ONDA’s Restoration and Stewardship Work

Over the last two decades, ONDA has engaged volunteers in projects to plant thousands of trees, restore dozens of miles of streams, decommission old roads, and remove enough barbed wire to stretch from one end of Oregon to the other.

 

fact

What defines Oregon’s high desert?

What defines Oregon’s high desert?

Bounded by the Cascade Mountains to the west and the Blue Mountains to the north, Oregon’s high desert covers approximately 24,000 square miles. Annual rainfall in the high desert varies from 5 to 14 inches. The average elevation is 4,000 feet; at 9,733 feet, the summit of Steens Mountain is the highest point in Oregon’s high desert. The terrain of the high desert was mostly formed by a series of lava flows that occurred between 30 and 10 million years ago.

Sources: The Oregon Encyclopedia; Wikipedia  

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Wildflower Poetry Reading

Wildflower Poetry Reading

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Julie Weikel on Wilderness

Julie Weikel on Wilderness

Riparian Restoration

Gena Goodman-Campbell

Upland Restoration

Bill Crowell

Wildlands Inventory

Katy McFadden

Wildlife Monitoring

Sage Brown   Website

Riparian restoration

ONDA’s riparian restoration efforts target streams with protected fish species such as redband trout and steelhead. We strive to improve fish and wildlife habitat by reestablishing conditions that encourage the return of beaver; lush stream banks and lazy meandering streams with deep, cold pools. We plant trees to help reduce erosion, lower water temperatures, and provide the food and building materials that allow beaver to move in and resume their work of constructing dams, a critical part of the long-term restoration process.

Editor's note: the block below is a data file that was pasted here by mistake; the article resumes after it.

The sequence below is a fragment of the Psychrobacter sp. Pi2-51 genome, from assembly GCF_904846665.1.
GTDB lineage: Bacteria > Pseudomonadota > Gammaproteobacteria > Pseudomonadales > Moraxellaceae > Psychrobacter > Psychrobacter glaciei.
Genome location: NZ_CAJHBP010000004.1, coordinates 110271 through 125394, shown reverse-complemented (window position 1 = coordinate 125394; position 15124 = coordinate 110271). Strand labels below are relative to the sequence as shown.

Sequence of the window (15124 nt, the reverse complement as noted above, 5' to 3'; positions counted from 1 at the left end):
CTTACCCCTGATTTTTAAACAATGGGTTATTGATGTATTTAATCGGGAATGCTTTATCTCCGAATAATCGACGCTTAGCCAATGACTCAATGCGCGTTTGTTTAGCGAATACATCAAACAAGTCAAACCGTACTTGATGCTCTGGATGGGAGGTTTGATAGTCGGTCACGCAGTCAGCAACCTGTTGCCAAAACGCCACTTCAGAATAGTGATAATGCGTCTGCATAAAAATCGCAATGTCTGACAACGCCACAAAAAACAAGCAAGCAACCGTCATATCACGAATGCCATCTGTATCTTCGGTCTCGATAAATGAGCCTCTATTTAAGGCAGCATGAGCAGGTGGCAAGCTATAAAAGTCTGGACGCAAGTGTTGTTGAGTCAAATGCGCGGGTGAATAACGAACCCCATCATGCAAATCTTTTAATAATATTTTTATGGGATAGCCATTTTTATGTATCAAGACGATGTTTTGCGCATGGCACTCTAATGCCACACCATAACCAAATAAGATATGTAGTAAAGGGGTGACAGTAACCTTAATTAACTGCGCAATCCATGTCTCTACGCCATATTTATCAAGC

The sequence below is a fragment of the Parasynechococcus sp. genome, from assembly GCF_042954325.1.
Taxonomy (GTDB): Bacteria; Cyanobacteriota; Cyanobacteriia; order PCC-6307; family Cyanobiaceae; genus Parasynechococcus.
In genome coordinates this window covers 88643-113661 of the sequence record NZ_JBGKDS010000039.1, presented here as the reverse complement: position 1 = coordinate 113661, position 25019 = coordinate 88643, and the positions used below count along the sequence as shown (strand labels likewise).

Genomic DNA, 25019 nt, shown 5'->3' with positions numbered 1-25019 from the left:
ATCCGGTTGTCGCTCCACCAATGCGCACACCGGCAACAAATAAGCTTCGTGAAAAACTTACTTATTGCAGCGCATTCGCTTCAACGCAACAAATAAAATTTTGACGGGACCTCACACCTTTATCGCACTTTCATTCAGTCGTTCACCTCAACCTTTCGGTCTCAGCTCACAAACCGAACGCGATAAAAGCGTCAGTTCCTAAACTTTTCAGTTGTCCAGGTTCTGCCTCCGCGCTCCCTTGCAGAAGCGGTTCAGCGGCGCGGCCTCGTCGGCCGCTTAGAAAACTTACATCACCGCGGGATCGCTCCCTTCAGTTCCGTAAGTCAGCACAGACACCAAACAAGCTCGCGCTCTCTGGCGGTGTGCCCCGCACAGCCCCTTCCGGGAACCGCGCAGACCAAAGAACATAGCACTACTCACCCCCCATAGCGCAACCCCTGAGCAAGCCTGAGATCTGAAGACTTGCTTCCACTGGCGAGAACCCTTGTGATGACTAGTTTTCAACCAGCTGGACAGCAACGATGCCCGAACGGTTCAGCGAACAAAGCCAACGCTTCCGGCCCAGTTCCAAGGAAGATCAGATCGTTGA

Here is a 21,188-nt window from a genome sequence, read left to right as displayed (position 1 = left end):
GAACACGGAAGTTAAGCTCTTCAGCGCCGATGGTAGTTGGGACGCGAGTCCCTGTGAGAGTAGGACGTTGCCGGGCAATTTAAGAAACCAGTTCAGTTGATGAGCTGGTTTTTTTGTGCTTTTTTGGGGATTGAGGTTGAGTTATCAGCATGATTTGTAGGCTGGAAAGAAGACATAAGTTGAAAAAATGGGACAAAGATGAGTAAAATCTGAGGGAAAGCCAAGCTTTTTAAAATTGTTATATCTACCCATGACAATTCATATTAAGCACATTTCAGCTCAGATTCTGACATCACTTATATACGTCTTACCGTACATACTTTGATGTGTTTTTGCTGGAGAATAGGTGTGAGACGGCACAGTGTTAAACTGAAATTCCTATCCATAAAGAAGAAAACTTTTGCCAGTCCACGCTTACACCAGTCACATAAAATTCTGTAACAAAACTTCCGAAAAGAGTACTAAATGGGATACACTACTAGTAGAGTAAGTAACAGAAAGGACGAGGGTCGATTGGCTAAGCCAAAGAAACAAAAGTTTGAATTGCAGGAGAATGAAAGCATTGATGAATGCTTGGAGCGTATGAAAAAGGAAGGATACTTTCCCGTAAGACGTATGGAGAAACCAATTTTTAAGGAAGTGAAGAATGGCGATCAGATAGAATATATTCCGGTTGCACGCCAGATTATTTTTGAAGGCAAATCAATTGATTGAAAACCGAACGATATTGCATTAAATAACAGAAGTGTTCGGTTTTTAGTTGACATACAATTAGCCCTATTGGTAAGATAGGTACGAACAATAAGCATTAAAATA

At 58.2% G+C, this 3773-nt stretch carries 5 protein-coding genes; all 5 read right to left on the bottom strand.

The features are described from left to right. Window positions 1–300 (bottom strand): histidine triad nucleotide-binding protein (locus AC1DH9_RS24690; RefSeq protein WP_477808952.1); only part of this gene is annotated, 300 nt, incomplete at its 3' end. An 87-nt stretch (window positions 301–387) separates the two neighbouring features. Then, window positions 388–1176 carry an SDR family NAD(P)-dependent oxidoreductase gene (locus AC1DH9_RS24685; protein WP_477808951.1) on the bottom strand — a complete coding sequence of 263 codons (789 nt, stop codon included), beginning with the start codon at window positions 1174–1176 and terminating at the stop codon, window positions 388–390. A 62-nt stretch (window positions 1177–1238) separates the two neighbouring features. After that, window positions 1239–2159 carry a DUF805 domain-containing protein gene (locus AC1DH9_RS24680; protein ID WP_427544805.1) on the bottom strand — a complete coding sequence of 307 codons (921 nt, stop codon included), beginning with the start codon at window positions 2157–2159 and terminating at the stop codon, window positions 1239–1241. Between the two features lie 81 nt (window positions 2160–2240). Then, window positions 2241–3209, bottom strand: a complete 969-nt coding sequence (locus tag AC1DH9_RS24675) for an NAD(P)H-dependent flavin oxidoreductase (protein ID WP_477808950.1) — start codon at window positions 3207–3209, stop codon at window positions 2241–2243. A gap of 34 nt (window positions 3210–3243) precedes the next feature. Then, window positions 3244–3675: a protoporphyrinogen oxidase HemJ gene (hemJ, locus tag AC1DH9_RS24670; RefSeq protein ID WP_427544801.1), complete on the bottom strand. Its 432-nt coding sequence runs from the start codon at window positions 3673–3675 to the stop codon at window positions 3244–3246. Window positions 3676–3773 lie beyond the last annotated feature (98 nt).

Habitat Connectivity

Across Oregon’s desert lands, thousands of miles of barbed wire fences fragment the landscape. Many of these fences no longer serve a purpose and interfere with the movement of native wildlife such as greater sage-grouse, elk, deer, and antelope. By removing obsolete barbed wire fences and retrofitting needed fences with wildlife-friendly wire, our volunteers contribute to improving wildlife migration corridors.

Habitat and recreation monitoring

ONDA offers a variety of independent monitoring projects through which volunteers act as the eyes on the ground to identify and repair recreation impacts,  gather information to our restoration projects and bring  new stewardship needs to light. The work our volunteers complete across eastern Oregon informs our conservation and legal work and underpins our ongoing commitment to protect, defend, and restore the high desert.

Independent Stewards

Oregon Natural Desert Association’s independent stewardship projects offers volunteers a self-directed option for promoting a healthy high desert in addition to our structured option of guided stewardship trips. How It […]

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